A reoccurring discussion among Columbia County Justices of the Peace has been over trash pickup within the county.
Busted wheels and broken trash can lids have become a common report to Waste Management officials, with JP Jason Ray stating there were 32 calls made in a two-day period in August requesting repairs on trash cans.
Of those 32 calls, 16 were for busted wheels, nine for broken lids, six for missing or damaged cans and one for a trash can that had the solid steel bar to its wheels broken.
“This is an expense to the county that we have no control over,” said Ray. “What’s enough?”
JP Penny Cook asked the Court how the cans were being damaged, and Columbia County Judge Denny Foster said that it was caused by slamming the cans on the ground. The Court discussed whether the trucks were the cause for the damage to the cans or if it was due to misuse from the trash truck operators.
Cook asked if the process was automatic for the trash trucks, which for her, was a determination on whether the truck needed adjustments or the driver. Foster said he would find out.
Ray said he’s had a broken can three times this year that had to be repaired, and JP Steve Lee said that he has seen operators slam the cans down in his area.
Back in June, the Court discussed Waste Corporation of Arkansas’ (WCA) actions in the community. Foster stated that from January to May, 322 bins had to be repaired at a cost of $11,781.98.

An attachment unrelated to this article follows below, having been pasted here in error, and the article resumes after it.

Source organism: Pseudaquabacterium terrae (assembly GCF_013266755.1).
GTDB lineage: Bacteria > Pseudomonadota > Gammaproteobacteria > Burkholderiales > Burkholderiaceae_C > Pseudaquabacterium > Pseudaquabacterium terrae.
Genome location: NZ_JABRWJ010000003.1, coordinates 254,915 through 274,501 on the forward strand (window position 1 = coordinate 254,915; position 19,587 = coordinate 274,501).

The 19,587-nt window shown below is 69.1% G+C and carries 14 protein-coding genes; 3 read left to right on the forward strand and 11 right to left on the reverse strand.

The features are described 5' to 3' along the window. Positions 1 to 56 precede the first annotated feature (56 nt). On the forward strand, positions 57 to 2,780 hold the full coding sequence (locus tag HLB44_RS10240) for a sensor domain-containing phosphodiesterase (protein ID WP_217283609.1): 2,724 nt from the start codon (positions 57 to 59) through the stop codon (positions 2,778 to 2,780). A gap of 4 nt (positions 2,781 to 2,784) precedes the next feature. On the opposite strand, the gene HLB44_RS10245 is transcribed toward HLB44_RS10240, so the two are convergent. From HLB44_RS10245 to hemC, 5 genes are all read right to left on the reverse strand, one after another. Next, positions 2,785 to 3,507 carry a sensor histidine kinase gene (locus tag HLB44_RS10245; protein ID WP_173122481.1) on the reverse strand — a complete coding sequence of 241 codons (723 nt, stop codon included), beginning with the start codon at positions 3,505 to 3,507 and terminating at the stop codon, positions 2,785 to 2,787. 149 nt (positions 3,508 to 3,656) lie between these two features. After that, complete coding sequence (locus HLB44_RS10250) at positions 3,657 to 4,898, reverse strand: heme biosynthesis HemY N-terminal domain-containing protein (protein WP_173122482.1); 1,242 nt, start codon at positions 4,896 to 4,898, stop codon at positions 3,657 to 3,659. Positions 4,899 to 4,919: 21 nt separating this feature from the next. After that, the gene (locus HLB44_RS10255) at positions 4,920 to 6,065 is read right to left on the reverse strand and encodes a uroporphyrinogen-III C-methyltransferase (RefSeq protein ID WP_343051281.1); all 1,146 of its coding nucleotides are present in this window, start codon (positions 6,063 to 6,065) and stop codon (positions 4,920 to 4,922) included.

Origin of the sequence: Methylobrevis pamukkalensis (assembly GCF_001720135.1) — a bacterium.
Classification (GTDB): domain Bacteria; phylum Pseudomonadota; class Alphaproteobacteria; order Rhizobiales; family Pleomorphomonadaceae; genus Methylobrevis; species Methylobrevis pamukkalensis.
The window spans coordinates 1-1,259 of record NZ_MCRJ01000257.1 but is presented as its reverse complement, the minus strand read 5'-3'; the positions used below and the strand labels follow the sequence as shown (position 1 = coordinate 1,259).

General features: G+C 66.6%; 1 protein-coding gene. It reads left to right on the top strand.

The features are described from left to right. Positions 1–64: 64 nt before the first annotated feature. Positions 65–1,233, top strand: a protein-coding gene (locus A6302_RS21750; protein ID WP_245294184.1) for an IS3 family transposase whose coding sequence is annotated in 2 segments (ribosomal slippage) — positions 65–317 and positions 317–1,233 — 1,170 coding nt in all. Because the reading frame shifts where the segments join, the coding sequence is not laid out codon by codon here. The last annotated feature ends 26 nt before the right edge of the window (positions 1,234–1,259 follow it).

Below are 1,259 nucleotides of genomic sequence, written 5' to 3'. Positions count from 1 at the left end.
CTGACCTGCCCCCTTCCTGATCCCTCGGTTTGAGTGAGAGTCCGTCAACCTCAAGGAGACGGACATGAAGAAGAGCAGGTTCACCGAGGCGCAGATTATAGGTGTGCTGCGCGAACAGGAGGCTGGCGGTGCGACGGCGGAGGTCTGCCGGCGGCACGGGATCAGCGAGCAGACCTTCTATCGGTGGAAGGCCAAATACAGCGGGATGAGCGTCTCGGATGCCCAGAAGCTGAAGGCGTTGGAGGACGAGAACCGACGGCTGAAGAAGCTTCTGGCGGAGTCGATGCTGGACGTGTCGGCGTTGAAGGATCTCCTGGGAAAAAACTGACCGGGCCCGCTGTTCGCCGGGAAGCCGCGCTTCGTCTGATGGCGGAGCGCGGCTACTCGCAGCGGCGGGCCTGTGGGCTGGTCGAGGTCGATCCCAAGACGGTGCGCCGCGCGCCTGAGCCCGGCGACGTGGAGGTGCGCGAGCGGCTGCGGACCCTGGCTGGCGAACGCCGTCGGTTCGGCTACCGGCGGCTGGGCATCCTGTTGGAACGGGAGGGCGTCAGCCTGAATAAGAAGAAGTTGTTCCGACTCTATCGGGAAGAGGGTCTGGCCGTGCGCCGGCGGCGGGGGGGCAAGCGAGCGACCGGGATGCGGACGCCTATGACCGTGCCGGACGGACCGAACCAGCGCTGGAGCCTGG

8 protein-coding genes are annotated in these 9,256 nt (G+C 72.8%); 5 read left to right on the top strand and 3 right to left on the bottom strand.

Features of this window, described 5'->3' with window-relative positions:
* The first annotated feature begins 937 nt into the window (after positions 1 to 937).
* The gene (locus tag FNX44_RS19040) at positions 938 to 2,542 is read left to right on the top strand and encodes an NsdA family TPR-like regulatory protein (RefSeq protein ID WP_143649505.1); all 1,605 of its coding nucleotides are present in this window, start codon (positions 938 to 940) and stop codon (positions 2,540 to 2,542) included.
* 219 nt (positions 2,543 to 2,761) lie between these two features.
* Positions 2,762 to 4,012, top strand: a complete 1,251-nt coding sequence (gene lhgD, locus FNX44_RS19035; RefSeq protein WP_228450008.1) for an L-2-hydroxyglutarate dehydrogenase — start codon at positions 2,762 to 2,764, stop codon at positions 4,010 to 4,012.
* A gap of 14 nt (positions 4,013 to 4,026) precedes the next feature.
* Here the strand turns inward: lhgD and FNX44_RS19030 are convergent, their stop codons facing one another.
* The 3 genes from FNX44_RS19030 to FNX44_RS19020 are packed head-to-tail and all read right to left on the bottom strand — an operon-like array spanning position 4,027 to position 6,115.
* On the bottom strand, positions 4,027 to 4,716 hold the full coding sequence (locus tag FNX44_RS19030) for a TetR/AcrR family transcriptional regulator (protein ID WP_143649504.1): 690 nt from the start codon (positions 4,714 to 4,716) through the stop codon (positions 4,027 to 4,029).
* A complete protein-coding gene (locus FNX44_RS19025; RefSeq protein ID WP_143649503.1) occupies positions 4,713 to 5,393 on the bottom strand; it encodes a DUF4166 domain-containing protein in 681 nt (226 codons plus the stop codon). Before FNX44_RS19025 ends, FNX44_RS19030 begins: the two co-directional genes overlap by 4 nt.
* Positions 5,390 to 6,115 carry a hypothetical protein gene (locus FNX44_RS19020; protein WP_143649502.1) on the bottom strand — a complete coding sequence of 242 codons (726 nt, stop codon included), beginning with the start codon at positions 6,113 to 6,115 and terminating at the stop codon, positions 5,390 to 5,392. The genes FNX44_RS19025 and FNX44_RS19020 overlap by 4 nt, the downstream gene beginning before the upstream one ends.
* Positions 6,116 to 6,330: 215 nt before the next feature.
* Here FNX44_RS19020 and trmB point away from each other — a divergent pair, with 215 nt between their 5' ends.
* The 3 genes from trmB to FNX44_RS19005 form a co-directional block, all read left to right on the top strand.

The cost to repair a single trash bin is $6.95 per wheel, $6.95 for an axle and $19.95 to replace a lid, Foster said. These costs are attributed to damages caused by WCA.
According to the official website for Columbia County, the county provides for county-wide residential curbside trash pick-up through a contract with WCA. This is provided by a dedicated 1 cent sales tax that citizens passed in March of 1992.
Nearing the end of Tuesday’s meeting, Foster spoke about the “stump he ran into with the rescue truck” and subsequently requested JPs Jason Ray, Oliver Thomas and Ricky Waller to serve on the Rescue Truck committee, which will research the costs to purchase and operate a rescue truck in the county.